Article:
I grew up with an extremely rare bone disorder called McCune Albright syndrome. This disorder affects 1 in 100,000 to 1 in 1,000,000, so I guess you can say I won a genetic lottery. I want to explore dating and disability and how it has affected me personally. I have always felt that people viewed me as powerless because of my condition. It has been very challenging because I have felt that I have been limited in setting boundaries in relationships. I think about what my dating experiences would have been like if I didn’t have a disability. Would I have the perfect man? I guess perfection doesn’t exist for those born without a disability either, although I couldn’t stop thinking that this was the primary reason why I couldn’t be in a relationship. Let’s face it, dating is difficult for everyone. Throw in a disability mixed in with anxiety and you have a great first-date disaster. I have lived most of my adulthood hoping and wishing for the perfect guy to come into my life. I created this fantasy as a coping mechanism to dull the pain and loneliness I was experiencing. Was it OK to create a fantasy? It served a purpose in my 20s, but now in my 40s, not so much. I believe everyone with or without a disability can find happiness and date and find someone that is right for them. It has been a tough journey of self-discovery for me, but if I can come face to face with accepting the part of me that I have always tried to deny or keep hidden from potential mates/dates, I think everyone can. I have realized that whether you’re disabled or able-bodied, it’s OK to just be you! That’s all anyone can ask for.

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What are your needs right now?

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Ways Alcohol Might Affect Your Depression or Anxiety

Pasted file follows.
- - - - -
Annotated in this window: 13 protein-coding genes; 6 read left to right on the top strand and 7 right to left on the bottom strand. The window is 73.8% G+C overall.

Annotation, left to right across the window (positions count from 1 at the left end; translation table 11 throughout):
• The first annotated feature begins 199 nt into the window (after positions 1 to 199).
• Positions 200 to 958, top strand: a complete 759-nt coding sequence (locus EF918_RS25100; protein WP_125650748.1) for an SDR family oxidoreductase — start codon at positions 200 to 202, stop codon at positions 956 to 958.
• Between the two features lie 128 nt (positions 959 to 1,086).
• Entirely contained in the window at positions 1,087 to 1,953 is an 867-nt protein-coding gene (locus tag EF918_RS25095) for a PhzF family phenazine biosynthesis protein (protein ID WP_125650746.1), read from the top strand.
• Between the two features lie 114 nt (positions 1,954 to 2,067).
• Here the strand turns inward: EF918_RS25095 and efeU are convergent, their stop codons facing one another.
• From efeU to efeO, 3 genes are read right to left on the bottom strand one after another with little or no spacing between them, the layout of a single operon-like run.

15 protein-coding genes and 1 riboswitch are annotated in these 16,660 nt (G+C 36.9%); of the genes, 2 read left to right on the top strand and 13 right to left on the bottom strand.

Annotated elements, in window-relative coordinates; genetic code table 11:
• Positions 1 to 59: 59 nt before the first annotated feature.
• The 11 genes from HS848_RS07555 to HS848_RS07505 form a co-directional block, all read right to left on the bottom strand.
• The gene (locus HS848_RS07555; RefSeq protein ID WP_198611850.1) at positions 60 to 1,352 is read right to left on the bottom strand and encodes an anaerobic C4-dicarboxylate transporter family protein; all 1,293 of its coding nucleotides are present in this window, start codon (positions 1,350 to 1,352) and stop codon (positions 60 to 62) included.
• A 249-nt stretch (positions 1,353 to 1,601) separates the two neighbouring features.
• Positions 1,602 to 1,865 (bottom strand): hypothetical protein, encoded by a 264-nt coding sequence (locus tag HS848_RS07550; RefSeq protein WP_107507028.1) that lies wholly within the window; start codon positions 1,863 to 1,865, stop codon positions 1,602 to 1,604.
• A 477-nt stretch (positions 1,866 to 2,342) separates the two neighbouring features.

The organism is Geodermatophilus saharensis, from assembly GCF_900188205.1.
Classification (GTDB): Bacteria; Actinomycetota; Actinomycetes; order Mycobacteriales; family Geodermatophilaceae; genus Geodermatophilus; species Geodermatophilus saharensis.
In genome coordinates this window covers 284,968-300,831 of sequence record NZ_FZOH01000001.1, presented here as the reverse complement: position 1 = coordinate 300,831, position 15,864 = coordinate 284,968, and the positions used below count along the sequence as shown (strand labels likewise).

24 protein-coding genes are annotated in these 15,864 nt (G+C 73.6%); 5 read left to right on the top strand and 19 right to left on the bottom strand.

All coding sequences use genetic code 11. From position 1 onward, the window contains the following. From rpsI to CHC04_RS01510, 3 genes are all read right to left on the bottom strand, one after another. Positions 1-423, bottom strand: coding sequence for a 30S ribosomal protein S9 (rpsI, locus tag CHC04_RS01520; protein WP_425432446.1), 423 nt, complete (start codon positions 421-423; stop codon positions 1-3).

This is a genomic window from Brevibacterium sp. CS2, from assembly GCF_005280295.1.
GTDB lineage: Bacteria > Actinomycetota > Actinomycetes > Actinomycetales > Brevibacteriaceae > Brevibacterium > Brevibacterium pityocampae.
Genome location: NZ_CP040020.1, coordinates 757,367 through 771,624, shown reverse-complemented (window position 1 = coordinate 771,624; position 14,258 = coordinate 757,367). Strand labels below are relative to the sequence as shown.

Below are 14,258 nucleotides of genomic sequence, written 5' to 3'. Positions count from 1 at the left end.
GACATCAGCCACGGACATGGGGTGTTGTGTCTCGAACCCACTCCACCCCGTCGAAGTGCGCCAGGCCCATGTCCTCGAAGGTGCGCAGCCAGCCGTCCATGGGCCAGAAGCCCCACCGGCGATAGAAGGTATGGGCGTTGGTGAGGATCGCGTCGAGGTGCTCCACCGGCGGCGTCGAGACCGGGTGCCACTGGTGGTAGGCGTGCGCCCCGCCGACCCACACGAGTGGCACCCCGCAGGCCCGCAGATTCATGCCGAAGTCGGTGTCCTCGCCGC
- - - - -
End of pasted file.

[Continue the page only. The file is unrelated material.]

Long before I was diagnosed with depression and anxiety, I was a typical student — I’d have a drink between classes, or drink with friends on a Friday night. For the most part, this was OK. Alcohol helped release my inhibitions, and I had a good time. But if I was already feeling depressed, I’d usually end the night in tears. If I was already feeling anxious, I’d retreat into a socially detached shell, watching from a distance while everybody else had fun. Then there’s the morning after, and the crushing anxiety that I’d said or done something “weird” — thanks, bullying trauma — and “made a fool of myself.” Alcohol is a double-edged sword. After my father died, I relied on it a little too much to get me through, and I know, looking back, that there was a dangerous time when I could’ve gone over that edge into alcohol dependence. After that, I stopped drinking as much. I only drink occasionally, now — typically at home, thanks to COVID-19 — and only for the enjoyment of it. I know that it affects my mental health, so keeping it at one or two is enough for me to still enjoy the taste, or the slight buzz it gives. I’m not alone in this experience. That’s why we asked our Let’s Talk Depression group how alcohol affects their depression or anxiety. No matter what, it’s important to practice safe drinking, and to reach out to someone you trust if you think you might have a problem. Here’s what they said: “If I have a drink with dinner, or occasionally two, I don’t notice any difference. More than that and I’ll often end up crying about something. Wine especially makes me sad drunk. I have to be careful about that.” — @karaskernel “Every time without fail, escaping or numbing with alcohol , or even just enjoying a glass of wine with dinner, will escalate low-grade depression. When I’ve had a couple of days with low energy, I know what’s around the corner and I avoid alcohol.” — @tkaufman61 “I rarely drink alcohol but when I do, I drink to get drunk because it makes me feel lighter and not so worried about others’ opinions. The only issue I have is if I do start having more negative thoughts, and I am very drunk, I’m more likely to have panic attacks. If I am in a bad headspace, like recently when the person who practically raised me passed away, I drink until I am blackout drunk because I haven’t found many better ways to cope (but I don’t do this often).” — @kimmy13141516 “I was quite a big drinker and used it to block things out or relax, but I recently developed psychosis and if I drink, it brings it on. I can’t sleep after I drink as I’m all wired up. For the first time ever, I’m happy to lay off the drinking at least ’til I sort myself out.” — @leonafightson “I hear voices, so I was drinking heavily to escape the constant drone (voices all day, every day for years). It wasn’t the best way to cope, and a couple of times it was too much and dangerous. Now I’m on better medication and the voices are less intense so I have a glass of wine and feel a little more mellow than usual.” — @tfp335 Did you know? Alcohol affects the brain’s production of the neurotransmitters responsible for happiness: dopamine and serotonin. By making the brain produce more, alcohol makes you feel happy and carefree. Then, the next day, the brain can feel a deficit of these neurotransmitters, thus making you feel depressed. “I don’t drink anymore, but it always seemed to have a neutral effect on me. I stopped drinking because I seemed to only reach for alcohol when I was sad and alone at home. My grandpa was an alcoholic, so I always had a fear of relying on it too much.” — @rubibleu857 “I used to self-medicate with alcohol in my teens and early 20s and things got more than a little wild at times. I did some things that I am deeply ashamed of, so I went to AA and got sober. I have been sober for 37 years now, but it hasn’t been smooth sailing as there have been a number of times where I was very tempted to drink.” — @lady2882 “My depression and anxiety used to be so bad that I couldn’t start a college paper, so I would use alcohol to self-medicate to just get a first draft done. I’m medicated for my depression and anxiety since then and doing much better now. I’ll drink socially (when going out was a thing pre-pandemic) or at home, and I might overindulge when bored or depressed, and then I’m the happiest drunk. Certain types of alcohol tend to give me a headache or trigger migraine so I need to be careful, and if I already have a headache or migraine then drinking anything will make them worse.” — @alexandria_ “Alcohol doesn’t seem to affect my depression negatively or positively. However, since my anxiety and panic disorder diagnosis, I’ve cut back when I do drink because it increases my health anxiety if I get to the ‘tipsy’ feeling.” — @rediscoveringlo “Two years ago I would drink anything at any time. I’m an alcoholic. Drinking made my PTSD, bipolar, depression… everything worse. At the time, I didn’t believe alcohol was making me feel worse. I had to attempt suicide several times before I realized it. I’m 62 and just learning about mindfulness and other helpful things. I’m slow but sure and no more drinking.” — @tanyadavidson Does alcohol affect your depression, anxiety, or another aspect of your mental health? Check out the following articles, and let us know your experience in the comments below. I’m Turning to Drinking Again as My Mental Health Gets Worse Alcohol Use Disorder Is About Why You Drink, Not How Much You Drink 8 Signs Your Pandemic Drinking Has Become a Problem